At the end of 2010, SAA permanently retired the two Boeing 747-400s, which were temporarily re-introduced in late 2008.[58][59] This was expected to save it $60 million during the fiscal year ending March 2009. SAA's Airbus A340-600s are the 747's replacement.

On 24 February 2012 SAA's new A320 (registration ZS-SZZ) made its first revenue flight between Johannesburg and Durban. There were twelve A320 in the fleet as of December 2016. On 16 August 2012, SAA ended its twenty-year-old Cape Town-London route, due to declining passenger numbers and increasing airport taxes.

In February 2013, Vuyisile Kona, the acting CEO, was suspended.

SAA began flights to Beijing, China on 31 January 2012.[60] Buenos Aires flights ended in 2013 and in January 2015, SAA announced plans to end its non-stop services to Beijing and Mumbai. Services to China were replaced by Star Alliance partner Air China with a flight to Beijing.[61] In June 2015, the acting CEO stated that Hong Kong, Munich, Frankfurt and Perth are the only profitable long-haul routes; all others are loss-making.[62]

SAA is reducing its fleet and is expected to cut 23% of its flights.[63] Standard Chartered Bank was the first bank in June 2017 to call in its loan. The South African government provided R2.2 billion to settle the debt.[64] Citibank is the second bank to refuse extending the loan facility. Together with some others, another R7.7 billion becomes payable at the end of September 2017. The South African treasury has asked the Public Investment Corporation, which controls government pension funds, for R100 billion to help bailout state owned enterprises, including SAA.[65]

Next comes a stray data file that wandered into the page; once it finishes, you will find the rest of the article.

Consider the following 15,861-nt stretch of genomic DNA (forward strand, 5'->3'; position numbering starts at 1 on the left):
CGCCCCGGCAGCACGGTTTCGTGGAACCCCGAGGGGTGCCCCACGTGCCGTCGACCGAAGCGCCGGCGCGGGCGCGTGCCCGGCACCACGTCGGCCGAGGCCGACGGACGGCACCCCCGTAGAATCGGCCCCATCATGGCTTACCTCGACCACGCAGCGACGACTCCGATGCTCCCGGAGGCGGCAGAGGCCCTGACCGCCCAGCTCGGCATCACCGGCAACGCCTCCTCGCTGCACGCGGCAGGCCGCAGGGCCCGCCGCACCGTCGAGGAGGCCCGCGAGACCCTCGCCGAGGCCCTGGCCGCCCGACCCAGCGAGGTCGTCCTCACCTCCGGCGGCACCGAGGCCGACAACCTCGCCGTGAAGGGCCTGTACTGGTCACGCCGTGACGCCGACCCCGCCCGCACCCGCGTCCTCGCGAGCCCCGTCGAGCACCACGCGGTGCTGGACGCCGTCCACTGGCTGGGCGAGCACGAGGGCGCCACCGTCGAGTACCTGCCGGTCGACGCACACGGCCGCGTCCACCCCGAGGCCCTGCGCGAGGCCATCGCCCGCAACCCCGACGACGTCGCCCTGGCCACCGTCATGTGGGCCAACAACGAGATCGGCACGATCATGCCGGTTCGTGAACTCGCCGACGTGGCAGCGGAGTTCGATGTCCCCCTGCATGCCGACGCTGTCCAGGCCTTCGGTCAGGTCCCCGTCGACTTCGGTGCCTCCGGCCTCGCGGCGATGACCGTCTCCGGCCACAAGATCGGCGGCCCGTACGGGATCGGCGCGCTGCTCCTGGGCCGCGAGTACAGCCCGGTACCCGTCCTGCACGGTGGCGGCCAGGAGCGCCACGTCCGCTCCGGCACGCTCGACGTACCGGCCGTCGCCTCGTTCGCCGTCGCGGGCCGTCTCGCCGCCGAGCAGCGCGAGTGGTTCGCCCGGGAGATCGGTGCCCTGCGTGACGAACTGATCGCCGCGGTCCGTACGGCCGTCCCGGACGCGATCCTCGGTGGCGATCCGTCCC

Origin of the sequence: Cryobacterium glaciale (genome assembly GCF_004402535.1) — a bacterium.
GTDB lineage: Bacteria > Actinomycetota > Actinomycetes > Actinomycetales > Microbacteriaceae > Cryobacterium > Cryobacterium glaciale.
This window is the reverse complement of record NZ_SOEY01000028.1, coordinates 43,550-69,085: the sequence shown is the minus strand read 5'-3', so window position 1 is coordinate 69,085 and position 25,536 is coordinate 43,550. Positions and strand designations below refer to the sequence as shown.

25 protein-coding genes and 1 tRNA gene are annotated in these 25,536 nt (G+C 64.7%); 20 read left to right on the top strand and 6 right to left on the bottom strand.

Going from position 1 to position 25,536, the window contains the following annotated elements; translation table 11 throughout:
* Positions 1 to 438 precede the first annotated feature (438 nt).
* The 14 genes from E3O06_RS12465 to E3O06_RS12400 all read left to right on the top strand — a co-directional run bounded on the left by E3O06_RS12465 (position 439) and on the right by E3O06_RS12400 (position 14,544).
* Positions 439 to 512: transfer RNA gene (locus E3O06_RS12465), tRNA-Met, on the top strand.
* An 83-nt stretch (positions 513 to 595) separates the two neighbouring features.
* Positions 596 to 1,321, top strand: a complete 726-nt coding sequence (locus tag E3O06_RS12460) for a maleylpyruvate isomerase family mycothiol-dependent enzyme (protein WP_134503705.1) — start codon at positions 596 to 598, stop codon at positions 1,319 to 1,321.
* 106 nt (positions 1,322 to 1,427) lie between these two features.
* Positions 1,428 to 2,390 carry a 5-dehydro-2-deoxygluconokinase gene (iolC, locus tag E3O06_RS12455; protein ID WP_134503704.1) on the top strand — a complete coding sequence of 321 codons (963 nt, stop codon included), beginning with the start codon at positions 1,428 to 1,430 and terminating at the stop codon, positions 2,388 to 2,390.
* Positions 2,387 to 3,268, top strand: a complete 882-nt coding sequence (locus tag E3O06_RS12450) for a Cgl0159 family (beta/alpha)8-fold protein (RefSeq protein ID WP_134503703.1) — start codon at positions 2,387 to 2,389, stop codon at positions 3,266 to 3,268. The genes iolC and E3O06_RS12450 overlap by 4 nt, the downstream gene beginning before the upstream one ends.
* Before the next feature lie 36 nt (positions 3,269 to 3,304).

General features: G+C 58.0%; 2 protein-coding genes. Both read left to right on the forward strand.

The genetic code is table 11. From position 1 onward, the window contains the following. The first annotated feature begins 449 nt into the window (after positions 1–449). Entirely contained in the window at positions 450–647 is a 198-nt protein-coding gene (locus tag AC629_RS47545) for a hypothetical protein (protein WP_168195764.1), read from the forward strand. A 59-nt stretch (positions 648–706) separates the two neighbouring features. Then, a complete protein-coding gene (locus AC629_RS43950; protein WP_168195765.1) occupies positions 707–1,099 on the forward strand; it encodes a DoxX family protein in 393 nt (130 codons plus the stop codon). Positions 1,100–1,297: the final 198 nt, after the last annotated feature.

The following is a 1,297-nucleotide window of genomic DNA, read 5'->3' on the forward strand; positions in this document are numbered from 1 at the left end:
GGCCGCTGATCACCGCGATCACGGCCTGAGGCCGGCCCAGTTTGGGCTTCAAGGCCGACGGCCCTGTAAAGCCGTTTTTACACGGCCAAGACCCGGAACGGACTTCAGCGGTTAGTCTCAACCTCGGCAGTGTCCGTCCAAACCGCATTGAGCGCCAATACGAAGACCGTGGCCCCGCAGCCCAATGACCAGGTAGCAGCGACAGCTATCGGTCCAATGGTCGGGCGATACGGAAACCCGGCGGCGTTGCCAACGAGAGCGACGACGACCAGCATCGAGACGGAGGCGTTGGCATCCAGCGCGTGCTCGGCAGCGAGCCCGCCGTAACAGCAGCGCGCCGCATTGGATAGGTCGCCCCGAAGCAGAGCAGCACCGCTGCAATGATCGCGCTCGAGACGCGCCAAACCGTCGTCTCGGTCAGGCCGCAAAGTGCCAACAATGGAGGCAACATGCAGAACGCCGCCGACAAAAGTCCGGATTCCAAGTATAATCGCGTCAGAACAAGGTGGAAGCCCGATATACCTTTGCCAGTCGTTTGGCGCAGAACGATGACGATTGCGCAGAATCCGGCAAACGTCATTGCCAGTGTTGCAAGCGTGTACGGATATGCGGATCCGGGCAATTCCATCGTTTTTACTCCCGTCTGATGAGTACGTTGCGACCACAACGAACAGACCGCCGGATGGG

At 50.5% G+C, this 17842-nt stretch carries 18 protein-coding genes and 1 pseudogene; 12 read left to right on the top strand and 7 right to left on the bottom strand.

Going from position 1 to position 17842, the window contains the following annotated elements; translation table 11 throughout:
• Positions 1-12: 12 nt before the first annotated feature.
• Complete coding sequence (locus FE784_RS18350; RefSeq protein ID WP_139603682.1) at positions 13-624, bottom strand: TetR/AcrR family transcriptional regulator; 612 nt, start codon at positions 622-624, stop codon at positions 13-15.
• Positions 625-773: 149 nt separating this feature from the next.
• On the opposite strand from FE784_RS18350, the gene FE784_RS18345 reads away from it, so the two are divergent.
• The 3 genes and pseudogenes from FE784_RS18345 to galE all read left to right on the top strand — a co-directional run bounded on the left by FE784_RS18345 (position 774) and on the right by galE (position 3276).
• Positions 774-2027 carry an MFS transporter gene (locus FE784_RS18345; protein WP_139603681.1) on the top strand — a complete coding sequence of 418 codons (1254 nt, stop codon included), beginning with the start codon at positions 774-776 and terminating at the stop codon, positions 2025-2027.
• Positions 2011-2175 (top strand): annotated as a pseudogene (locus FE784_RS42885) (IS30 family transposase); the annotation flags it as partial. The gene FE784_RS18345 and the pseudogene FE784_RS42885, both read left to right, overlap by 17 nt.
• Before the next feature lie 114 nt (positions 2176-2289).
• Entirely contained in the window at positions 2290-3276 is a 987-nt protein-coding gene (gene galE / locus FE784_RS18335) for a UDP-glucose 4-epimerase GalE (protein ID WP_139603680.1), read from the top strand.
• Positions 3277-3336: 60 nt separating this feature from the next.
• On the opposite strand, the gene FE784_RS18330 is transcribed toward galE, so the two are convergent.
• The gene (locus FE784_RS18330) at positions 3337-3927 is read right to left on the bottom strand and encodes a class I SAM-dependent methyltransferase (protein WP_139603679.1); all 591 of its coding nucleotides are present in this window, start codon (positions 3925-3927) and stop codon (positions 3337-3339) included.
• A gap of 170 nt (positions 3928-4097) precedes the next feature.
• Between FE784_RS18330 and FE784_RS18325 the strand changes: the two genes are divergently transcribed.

Corporate affairs

Head office

South African Airways is headquartered in Airways Park on the grounds of OR Tambo International Airport in Kempton Park, Ekurhuleni, Gauteng.[66][67] The building was developed by Stauch Vorster Architects.[68] Completed in March 1997 for R70 million, the 27,000-square-metre (290,000 sq ft) current head-office building links to three older buildings.[69]

South African Airways moved its head office from Durban to Rand Airport in Germiston on 1 July 1935.[70] Before the head office moved to its current location, the airline's head office was in the Airways Towers in Johannesburg.[71]

Business trends

The business trends shown below are for the South African Airways group (including SAA and Mango operations), based mainly on the published annual reports; there are gaps and some inconsistencies, largely because the reports vary year by year in the information given, and because figures are frequently restated in subsequent years. The trends are (for years ending 31 March):

2003 2004 2005 2006 2007 2008 2009 2010 2011 2012 2013 2014 2015 2016 2017
Turnover (R billion) 17.3 16.3 17.2 19.4 20.6 22.2 26.3 22.2 22.6 23.9 27.1 30.3 30.1 30.4 30.7